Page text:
Right then house heads, it’s time to reminisce about the funkin’ good venues Coventry can stand up and be proud of. Unfortunately, as this City’s committed clubbers know, most of them now sit in the past (sigh). This feature series has highlighted our current lack of venues but that doesn’t stop us from celebrating some of the great ones – take a step back in time to remember your dancin’ days and go ahead and give us your comments. Did you hit The Foundry, The Planet, Ikon and Diva? Do you know about the history of the venues and the international brands they supported back in the day? Are you aware of some of the big-name DJs that jumped behind their decks? Do you want to see some proper old skool flyers for these clubs? Sit back and let it all sink in…
Let us not forget The Foundry on Far Gosford Street, an Art Deco cinema recreated as the perfect clubbing space. With one dance floor, one chill-out bar and a medium sized capacity of 800, big branded events could steam roll in and be confident in filling out the place.
The club should be proud of famously hosting ‘Back to Basics’ on Saturday nights with big named DJ’s such as Roger Sanchez, Luki Soloman, Claudio Cocculuto, Kevin Saunderson and Ralph Lawson with surprise guest PA’s. This iconic dance brand first started out at The Music Factory in Leeds, November 1991 and in 1996 ‘Cut the Crap’, a term born from ‘Back to Basics’ because of its no-nonsense, ‘get on it’ ethos, launched its night at The Foundry. Clubbers grabbed the chance to dance to superstar DJ’s and rammed its rafters. Go Cov for playing a part in this badass brand’s development!
The club can also shout about its successful ‘Housework’ events on Thursday. Although created with students in mind, selling cheap drinks with low entrance fees, world class DJs including Judge Jules and John Kelly filled the joint. An affordable ‘happy house’ night bang central to the City. Job done.
And what about the 1,500 capacity ‘The Planet’ nightclub in Cox Street, owned by Coventry University Students? A club covering 12,000 square feet and spreading across four floors!
The Planet hosted one of the world’s first truly global dance brands ‘Godskitchen’. This mega house event launched in the UK at Junction Nightclub, Cambridge and continued to sell out nights, gaining momentum at Air in Birmingham. By May 1996, in Northampton, their decision to launch ‘Godskitchen’ on a regular basis attracted huge queues to a packed-out venue. No ticket, no entry!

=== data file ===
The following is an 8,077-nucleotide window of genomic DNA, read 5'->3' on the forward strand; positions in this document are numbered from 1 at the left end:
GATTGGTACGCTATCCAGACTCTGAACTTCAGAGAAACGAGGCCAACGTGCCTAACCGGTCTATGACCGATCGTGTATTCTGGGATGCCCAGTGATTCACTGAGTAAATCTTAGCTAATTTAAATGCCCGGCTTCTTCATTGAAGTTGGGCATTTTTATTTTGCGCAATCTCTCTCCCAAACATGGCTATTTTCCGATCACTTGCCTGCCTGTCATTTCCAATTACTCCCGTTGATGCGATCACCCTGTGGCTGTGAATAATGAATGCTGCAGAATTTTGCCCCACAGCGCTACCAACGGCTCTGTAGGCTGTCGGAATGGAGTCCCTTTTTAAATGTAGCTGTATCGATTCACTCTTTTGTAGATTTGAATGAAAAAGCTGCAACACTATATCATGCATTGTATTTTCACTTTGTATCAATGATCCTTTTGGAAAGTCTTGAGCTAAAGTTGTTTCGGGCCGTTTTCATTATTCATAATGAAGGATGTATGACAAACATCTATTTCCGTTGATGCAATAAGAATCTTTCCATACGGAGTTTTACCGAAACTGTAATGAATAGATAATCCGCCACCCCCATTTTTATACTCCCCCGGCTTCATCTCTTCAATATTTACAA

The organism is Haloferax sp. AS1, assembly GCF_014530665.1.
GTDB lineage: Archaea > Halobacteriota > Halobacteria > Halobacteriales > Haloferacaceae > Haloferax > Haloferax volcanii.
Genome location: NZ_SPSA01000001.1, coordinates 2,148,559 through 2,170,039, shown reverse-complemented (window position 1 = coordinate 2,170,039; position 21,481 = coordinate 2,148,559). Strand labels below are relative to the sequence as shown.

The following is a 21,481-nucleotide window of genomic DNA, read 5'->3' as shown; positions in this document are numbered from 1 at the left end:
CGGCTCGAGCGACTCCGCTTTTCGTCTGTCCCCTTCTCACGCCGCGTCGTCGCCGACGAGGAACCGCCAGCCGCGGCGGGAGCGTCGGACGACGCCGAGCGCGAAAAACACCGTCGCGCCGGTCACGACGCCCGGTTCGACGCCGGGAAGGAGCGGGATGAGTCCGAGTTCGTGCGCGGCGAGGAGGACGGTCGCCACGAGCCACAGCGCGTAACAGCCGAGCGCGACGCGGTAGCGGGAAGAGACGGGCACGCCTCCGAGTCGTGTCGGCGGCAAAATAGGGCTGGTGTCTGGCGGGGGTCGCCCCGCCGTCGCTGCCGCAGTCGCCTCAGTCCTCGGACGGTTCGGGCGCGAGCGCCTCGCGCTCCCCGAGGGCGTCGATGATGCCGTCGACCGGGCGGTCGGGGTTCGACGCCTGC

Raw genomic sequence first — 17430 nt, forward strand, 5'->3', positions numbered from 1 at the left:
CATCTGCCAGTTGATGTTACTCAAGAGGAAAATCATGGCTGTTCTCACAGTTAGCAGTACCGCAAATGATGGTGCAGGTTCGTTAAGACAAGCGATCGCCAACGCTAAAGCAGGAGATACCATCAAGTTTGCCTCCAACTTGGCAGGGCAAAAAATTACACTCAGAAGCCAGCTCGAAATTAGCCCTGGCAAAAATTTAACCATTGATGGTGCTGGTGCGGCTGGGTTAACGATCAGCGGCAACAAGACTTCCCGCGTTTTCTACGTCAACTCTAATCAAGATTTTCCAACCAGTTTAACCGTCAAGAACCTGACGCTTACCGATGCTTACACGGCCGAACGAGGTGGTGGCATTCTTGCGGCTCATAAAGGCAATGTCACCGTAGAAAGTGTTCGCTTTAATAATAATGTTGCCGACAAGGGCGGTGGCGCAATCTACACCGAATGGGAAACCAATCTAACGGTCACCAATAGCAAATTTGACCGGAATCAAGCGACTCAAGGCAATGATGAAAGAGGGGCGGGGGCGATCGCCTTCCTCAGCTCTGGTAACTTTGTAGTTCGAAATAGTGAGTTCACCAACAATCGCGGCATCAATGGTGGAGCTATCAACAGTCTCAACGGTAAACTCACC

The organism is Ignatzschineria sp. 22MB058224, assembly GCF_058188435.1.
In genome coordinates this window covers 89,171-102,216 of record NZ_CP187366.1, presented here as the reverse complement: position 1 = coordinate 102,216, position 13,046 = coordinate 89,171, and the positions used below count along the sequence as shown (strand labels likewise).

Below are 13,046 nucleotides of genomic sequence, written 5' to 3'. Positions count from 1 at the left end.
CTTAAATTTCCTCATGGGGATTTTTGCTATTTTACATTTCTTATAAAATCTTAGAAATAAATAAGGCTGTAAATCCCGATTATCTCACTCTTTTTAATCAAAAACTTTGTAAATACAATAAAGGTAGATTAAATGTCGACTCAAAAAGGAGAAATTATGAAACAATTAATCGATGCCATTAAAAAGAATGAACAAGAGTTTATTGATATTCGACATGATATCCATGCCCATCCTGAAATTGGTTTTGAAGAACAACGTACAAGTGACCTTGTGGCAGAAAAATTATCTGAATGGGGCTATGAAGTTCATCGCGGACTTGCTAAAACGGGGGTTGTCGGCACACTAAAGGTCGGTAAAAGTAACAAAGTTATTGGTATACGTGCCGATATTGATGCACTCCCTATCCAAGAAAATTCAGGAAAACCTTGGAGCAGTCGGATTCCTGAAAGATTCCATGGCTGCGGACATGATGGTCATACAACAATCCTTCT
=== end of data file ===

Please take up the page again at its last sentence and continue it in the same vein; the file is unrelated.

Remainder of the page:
Rolling with its success there was a need for somewhere bigger and better so they shifted their sell out events to Coventry’s own The Planet. It was a risky move and didn’t initially pull in the punters but they persevered until ‘Godskitchen’ had a loyal crowd in their thousands, all drawn to Coventry for unstoppable house beats. In the late 1990’s, ‘Godskitchen’ finally found their home in the Sanctuary night club in Digbeth, regularly attracting 2000 clubbers. The brand picked up lightning speed both national and internationally so pat on the back to The Planet for helping to build a house brand, which musically conquered the world!
With our ear to the ground, we wanted to know what the hell happened to one of the City’s biggest venues and we uncovered a bit of goss to explain it’s sad demise. In 1996 Coventry University invested a staggering £3 million to improve the nightclub but unfortunately, things went downhill from there. In November 1998, the club closed for a week due to an investigation into mismanagement, which resulted in the resignation of the manager and suspension of two staff. By January 1999, it was back up and running with the guidance of a specialist, external company. It was concluded that there was no evidence of any wrongdoing with regards to the running of the club and that ‘naivety’ was the main failing among managers. The final nail in the coffin was in November 1999 when ‘The Planet’, frequented by thousands of students was put up for sale. It was felt the recent setbacks of closure, the lack of student footfall over the Summer and the growing competition from venues such as the Skydome complex contributed to the final decision to sell. Such a shame.
And here we have the controversial Skydome, opening in 1999 and causing a tidal wave in Coventry’s clubbing scene. Some say ‘it was shit and catered for the masses’ – but is this snobbery from the niche house loving crowd? Was it so big it killed competition in the City – attracting people in their thousands and emptying the City centre’s busy bars? Whatever your views, it was the biggest superclub this City has ever seen and hosted a lot of successful house events, attracting heavyweight DJs.
All of a sudden there was food, pre-drinking bars and nightclubs in one location – where else did you need to go? Ikon Diva slammed into the City as a ginormous, 2,735-capacity venue. The nightclub was split into two large rooms – Ikon for over 18’s and Diva for over 25’s with state of the art sound, lighting, lasers and video. The conjoining clubs played the latest house and r’n’b tunes, drawing headliners including Dave Pearce, A.T.B. and Sasha. Check out our throwback Youtube vid at the end of this feature.
In 2005 Ikon Diva underwent a multi-million-pound investment, re-opening as Lava and Ignite but the clubbing crowd had changed and the ‘wow’ factor of the once-monopolising venue had diminished. Just over a decade after opening they shut the doors for good and in 2011, converted the building into Pure Gym.
Keep your eyes peeled for our next venue shakedown. Do you remember Coventry’s Tic Toc Club, renamed as the Colloseum and currently known as Kasbah? Or what about The Cottage with their ‘What Would Jesus Do?’ parties? We’ve plucked these venues to chat about next…stay tuned…
Ikon Diva circa 2007 – funkin’ brilliant vibe! https://www.youtube.com/watch?v=tfX9ga9CD2c